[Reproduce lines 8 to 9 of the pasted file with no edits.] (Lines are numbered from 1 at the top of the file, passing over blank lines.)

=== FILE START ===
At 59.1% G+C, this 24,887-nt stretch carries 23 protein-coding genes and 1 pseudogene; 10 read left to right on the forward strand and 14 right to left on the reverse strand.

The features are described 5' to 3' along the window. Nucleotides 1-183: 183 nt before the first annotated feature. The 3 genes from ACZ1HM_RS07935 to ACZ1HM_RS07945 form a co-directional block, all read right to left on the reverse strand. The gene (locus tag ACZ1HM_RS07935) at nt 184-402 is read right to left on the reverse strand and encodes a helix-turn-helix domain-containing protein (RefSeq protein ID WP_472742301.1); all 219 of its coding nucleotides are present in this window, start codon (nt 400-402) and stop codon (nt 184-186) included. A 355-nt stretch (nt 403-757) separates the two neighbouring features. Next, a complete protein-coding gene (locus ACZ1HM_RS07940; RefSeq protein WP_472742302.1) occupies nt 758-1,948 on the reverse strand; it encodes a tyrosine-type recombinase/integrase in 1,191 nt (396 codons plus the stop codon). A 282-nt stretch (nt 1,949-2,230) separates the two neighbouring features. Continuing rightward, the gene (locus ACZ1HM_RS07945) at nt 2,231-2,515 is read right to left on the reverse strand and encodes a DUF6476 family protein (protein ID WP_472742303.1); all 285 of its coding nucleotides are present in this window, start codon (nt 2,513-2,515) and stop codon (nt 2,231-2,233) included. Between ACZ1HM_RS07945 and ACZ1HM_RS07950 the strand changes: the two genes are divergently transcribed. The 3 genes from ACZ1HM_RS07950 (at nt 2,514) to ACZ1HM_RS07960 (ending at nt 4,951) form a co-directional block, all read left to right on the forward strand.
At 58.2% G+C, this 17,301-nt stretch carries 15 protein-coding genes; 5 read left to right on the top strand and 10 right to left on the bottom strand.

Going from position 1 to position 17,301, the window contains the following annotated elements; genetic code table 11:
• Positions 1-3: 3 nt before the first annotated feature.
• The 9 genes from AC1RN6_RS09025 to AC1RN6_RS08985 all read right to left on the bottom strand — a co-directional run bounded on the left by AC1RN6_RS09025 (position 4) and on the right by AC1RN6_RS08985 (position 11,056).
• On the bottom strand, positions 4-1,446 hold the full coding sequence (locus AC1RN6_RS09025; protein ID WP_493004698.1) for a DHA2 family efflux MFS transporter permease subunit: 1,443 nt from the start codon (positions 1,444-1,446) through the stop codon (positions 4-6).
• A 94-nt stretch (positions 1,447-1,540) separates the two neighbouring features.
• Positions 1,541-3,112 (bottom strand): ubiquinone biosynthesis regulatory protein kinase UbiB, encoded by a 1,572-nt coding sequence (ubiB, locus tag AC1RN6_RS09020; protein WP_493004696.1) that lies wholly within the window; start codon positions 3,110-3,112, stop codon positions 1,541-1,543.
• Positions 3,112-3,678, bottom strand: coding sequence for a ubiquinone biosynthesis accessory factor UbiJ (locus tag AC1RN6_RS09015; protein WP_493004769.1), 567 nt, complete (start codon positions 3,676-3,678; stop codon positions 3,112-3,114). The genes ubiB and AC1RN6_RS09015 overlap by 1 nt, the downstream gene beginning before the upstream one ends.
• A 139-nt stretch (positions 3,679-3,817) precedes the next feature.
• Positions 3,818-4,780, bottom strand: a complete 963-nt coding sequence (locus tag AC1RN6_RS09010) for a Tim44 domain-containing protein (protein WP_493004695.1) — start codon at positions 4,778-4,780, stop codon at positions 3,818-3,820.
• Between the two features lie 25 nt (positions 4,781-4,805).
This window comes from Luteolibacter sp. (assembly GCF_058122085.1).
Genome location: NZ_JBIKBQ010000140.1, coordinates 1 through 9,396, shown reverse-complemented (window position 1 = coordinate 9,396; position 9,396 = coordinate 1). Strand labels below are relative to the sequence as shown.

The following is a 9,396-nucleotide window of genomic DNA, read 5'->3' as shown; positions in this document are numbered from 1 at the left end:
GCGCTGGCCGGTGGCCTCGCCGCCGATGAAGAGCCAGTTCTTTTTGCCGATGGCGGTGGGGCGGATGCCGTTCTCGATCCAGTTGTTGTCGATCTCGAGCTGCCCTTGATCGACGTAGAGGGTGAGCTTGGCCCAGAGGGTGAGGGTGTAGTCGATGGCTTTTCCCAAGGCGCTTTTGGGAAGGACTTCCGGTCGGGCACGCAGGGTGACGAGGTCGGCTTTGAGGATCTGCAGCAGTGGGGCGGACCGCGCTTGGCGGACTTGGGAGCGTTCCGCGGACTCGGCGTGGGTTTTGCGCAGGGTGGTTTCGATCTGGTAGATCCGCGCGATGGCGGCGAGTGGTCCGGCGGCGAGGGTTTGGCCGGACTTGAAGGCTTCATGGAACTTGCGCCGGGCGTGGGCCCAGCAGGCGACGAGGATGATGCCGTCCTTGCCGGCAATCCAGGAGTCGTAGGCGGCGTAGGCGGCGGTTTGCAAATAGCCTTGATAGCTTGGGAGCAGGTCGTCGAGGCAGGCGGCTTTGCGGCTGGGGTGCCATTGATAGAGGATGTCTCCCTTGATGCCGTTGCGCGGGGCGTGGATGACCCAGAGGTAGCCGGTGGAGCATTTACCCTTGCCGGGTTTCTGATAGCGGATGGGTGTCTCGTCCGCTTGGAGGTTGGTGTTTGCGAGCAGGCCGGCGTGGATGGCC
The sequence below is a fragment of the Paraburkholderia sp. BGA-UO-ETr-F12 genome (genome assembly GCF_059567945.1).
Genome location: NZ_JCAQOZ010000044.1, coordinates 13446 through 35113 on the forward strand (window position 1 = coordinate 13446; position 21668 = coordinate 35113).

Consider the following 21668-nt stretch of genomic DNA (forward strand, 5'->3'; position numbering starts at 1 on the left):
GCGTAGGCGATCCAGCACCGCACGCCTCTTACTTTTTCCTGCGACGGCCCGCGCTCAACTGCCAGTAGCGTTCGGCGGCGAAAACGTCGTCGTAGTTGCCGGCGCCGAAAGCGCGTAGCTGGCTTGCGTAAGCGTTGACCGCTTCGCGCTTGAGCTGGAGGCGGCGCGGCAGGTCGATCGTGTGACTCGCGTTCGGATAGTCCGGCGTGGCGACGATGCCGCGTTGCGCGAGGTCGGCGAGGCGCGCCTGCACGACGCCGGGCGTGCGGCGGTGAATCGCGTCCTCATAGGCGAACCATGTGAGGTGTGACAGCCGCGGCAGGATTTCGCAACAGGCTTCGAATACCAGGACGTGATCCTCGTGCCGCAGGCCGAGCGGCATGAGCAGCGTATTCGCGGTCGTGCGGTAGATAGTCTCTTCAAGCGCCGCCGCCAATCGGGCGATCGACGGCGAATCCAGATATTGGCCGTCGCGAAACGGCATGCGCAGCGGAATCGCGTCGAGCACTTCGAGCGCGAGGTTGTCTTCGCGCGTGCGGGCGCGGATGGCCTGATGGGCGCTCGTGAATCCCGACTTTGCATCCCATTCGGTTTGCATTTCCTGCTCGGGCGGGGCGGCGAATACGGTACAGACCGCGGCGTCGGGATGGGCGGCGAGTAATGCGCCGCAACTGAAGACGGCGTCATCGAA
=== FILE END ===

• A 94-nt stretch (positions 1,447-1,540) separates the two neighbouring features.
• Positions 1,541-3,112 (bottom strand): ubiquinone biosynthesis regulatory protein kinase UbiB, encoded by a 1,572-nt coding sequence (ubiB, locus tag AC1RN6_RS09020; protein WP_493004696.1) that lies wholly within the window; start codon positions 3,110-3,112, stop codon positions 1,541-1,543.